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Cervical Radiculopathy

A neck problem where irritation of a spinal nerve creates neck aches and arm pain, numbness, or weakness

Facts and Information About Cervical Radiculopathy

Cervical radiculopathy is a term that describes an irritated spinal nerve in the neck. Spinal nerves are large nerves that leave the spine to reach the rest of the body, where they control body movements and a persons ability to feel pain.

The neck (also known as the cervical spine) is an area that is likely to experience injuries and wear and tear. Damage in the neck may put pressure on a spinal nerve, pinchingit, or create inflammation that causes the nerve to swell.

Since spinal nerves branch off from the neck to reach the upper body, a person with an irritated spinal nerve in this area can have neck pain with or without arm pain, tingling, numbness, or weakness. Also, people may feel headaches or pain and numbness in the face.

Some interesting facts:

  • Although cervical radiculopathy is most likely to appear after a person turns 50 years of age, the condition can occur at any age.
  • Men are more likely to suffer from this problem.
  • Every year 107 out of 100,000 men develop cervical radiculopathy as compared to 63 out of 100,000 women.

Contact National Spine & Pain Centers to schedule an appointment with an affiliated pain specialist for Cervical Radiculopathy treatment today.

Do you get nervous or anxious prior to a medical procedure? Our affiliated practices now offer Nitrous Gas Analgesia (Pronox) for select treatments! Click the video below to learn more.

How Cervical Radiculopathy Starts

Cervical radiculopathy starts when a spinal nerve in the neck is irritated.

A spinal nerve becomes irritated when:

  • There is pressure on the spinal nerves as they leave the spine through tiny openings in the backbones. Wear-and-tear, traumas, or arthritis can damage the discs and joints in the spine. Eventually, bone spurs start to grow on the neck bones. These changes create a narrowing of the tiny openings through which spinal nerves travel, putting pressure on the nerves and irritating them.
  • There is a herniated disc. A herniated disc, also known as a “ruptured” or “slipped” disc, occurs when one of the rubbery pieces of cartilage that sit between the neck bones breaks or slips out of place. If the herniated disc presses into a nearby spinal nerve, the “pinched” nerve becomes irritated. A herniated disc may also cause local inflammation and swelling in a spinal nerve without touching the nerve.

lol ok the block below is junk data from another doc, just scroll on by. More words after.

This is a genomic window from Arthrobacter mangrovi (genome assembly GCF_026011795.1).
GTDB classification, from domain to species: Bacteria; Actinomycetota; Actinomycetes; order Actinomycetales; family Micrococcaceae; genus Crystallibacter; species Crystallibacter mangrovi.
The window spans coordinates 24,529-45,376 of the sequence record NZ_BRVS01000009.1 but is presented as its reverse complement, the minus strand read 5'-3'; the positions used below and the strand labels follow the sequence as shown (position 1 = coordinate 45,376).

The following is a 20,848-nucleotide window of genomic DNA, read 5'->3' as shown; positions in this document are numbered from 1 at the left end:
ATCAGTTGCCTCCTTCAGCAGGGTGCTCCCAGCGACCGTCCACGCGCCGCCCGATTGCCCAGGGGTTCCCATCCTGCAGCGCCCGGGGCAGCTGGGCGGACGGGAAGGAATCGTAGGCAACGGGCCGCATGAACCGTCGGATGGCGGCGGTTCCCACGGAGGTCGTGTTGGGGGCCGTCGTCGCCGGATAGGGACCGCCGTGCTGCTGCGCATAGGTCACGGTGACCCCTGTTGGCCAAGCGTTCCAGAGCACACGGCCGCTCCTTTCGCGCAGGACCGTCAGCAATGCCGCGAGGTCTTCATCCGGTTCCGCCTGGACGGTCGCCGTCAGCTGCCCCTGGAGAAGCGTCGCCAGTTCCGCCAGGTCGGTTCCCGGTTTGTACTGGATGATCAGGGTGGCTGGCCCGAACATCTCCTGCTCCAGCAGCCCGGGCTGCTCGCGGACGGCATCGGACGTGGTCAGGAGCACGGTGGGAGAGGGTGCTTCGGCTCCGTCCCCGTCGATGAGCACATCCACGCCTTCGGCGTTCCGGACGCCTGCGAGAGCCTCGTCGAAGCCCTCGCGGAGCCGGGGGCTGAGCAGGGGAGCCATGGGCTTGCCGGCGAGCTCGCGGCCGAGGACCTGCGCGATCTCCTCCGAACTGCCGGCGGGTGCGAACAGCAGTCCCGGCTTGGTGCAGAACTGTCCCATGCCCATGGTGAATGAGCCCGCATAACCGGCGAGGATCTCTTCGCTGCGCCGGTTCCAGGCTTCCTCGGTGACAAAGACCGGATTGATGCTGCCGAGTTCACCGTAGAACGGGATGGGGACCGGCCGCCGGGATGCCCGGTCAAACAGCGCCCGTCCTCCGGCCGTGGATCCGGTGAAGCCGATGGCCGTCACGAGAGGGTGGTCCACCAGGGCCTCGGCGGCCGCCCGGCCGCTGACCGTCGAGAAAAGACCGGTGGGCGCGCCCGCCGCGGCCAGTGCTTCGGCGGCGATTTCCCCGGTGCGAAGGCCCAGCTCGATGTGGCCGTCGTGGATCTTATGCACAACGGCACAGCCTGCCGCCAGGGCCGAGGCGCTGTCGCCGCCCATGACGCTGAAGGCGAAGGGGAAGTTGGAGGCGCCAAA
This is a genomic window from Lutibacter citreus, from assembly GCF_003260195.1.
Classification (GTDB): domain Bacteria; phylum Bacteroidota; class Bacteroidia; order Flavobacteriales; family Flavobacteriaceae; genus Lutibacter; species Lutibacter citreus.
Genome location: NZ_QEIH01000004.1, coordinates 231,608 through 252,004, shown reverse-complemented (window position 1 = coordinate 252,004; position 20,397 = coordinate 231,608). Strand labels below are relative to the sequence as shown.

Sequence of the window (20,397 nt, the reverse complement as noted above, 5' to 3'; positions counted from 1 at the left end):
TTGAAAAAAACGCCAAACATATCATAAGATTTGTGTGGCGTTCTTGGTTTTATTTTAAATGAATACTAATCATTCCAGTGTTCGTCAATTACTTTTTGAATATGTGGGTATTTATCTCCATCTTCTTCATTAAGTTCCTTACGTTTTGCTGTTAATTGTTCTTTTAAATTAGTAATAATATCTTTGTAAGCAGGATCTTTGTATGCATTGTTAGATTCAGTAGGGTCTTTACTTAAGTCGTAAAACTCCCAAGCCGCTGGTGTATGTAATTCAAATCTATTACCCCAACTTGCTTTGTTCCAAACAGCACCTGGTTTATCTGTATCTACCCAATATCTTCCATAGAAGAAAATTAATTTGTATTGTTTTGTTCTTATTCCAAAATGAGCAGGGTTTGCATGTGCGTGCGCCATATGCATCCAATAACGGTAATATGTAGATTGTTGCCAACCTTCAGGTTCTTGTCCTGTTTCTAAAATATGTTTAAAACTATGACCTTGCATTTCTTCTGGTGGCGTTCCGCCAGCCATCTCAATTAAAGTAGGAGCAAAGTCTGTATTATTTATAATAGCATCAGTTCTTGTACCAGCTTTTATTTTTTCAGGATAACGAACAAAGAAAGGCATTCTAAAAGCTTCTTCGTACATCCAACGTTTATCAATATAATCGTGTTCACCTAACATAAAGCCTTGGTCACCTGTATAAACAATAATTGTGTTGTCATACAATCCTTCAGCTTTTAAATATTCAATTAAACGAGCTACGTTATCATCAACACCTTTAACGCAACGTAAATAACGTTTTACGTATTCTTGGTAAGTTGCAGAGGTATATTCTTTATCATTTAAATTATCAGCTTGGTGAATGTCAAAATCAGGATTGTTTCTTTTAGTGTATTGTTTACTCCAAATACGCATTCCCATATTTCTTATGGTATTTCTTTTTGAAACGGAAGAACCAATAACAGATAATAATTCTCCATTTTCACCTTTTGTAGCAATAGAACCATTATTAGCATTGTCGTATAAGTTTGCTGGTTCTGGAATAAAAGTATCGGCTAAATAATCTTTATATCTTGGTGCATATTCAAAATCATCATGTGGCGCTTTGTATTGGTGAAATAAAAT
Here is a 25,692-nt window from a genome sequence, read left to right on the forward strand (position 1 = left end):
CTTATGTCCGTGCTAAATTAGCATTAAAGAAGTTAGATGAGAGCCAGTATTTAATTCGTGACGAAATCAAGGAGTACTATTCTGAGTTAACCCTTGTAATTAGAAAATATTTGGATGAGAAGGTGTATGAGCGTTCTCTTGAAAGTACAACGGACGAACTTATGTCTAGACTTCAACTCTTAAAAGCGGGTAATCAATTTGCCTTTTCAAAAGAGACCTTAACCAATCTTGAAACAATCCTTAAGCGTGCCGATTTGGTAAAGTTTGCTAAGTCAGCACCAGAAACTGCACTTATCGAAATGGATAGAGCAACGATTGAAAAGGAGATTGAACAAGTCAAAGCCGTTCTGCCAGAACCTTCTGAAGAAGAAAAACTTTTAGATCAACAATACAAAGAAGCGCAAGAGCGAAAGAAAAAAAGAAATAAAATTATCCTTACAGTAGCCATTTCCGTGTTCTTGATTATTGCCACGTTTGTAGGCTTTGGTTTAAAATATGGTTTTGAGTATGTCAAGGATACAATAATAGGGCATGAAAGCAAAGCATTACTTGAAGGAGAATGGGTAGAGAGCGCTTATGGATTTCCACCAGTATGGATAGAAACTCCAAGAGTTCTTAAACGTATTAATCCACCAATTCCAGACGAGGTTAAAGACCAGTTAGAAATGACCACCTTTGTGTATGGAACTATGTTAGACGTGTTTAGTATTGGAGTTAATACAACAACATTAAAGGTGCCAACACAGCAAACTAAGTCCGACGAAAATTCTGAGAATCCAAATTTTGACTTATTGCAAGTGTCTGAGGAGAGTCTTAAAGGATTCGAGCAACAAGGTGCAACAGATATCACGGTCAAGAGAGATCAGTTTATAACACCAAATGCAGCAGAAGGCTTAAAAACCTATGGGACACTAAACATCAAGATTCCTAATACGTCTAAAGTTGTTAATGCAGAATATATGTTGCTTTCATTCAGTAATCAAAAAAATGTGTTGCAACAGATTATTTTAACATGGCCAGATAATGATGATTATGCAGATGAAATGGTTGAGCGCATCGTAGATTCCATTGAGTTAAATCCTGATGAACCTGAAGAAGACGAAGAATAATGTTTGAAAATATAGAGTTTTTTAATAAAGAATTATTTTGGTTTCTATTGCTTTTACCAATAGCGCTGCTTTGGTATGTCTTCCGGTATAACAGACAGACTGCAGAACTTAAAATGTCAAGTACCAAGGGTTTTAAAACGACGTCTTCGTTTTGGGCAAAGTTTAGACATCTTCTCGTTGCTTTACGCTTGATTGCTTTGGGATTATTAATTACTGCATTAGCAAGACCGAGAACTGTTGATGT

Symptoms of Cervical Radiculopathy

Radiculopathy (a pinched nerve) can appear at all levels of the spine but is most likely to start in high-strain areas like the neck and low back.

The exact place in the spine where radiculopathy occurs determines the body area where a person has pain.

For example:

A pinched nerve is in the mid-back (thoracic radiculopathy) causes chest and torso pain, tingling, and numbness.

A pinched nerve is in the low back (lumbar radiculopathy) may trigger pain, numbness, weakness in a leg, foot, or toes.

A pinched nerve in the neck may cause any of the following symptoms:

  • Shooting pain in an arm, hand, or fingers
  • Numbness in a band pattern
  • Arm weakness
  • Loss of reflexes in the arm
  • Tingling sensations
  • Neck pain
  • Headache
  • Pain and numbness in the face

Diagnosing Cervical Radiculopathy

An irritated nerve in the neck is a common complaint in people who visit a pain specialist. To find the exact place in the spine where you have an irritated nerve, your pain specialist will:

  • Obtain a medical history
  • Examine the neck and back, check for arm numbness, decreased reflexes, and difficulty grasping things

The following tests help:

Do you get nervous or anxious prior to a medical procedure? Our affiliated practices now offer Nitrous Gas Analgesia (Pronox) for select treatments! Click the video below to learn more.

Relief for People With Cervical Radiculopathy

Nerve pain may improve slowly over several days or weeks. A person may need 2-6 weeks of rest, physical therapy, oral medications, and other conservative treatments.

If conservative treatments fail, a pain specialist will provide minimally invasive (non-surgical) treatments that calm the irritated nerve. If a person continues to have pain, the pain specialist will refer them to a surgeon for further evaluation.

For more information about the treatments offered by pain specialists, click on the terms below.

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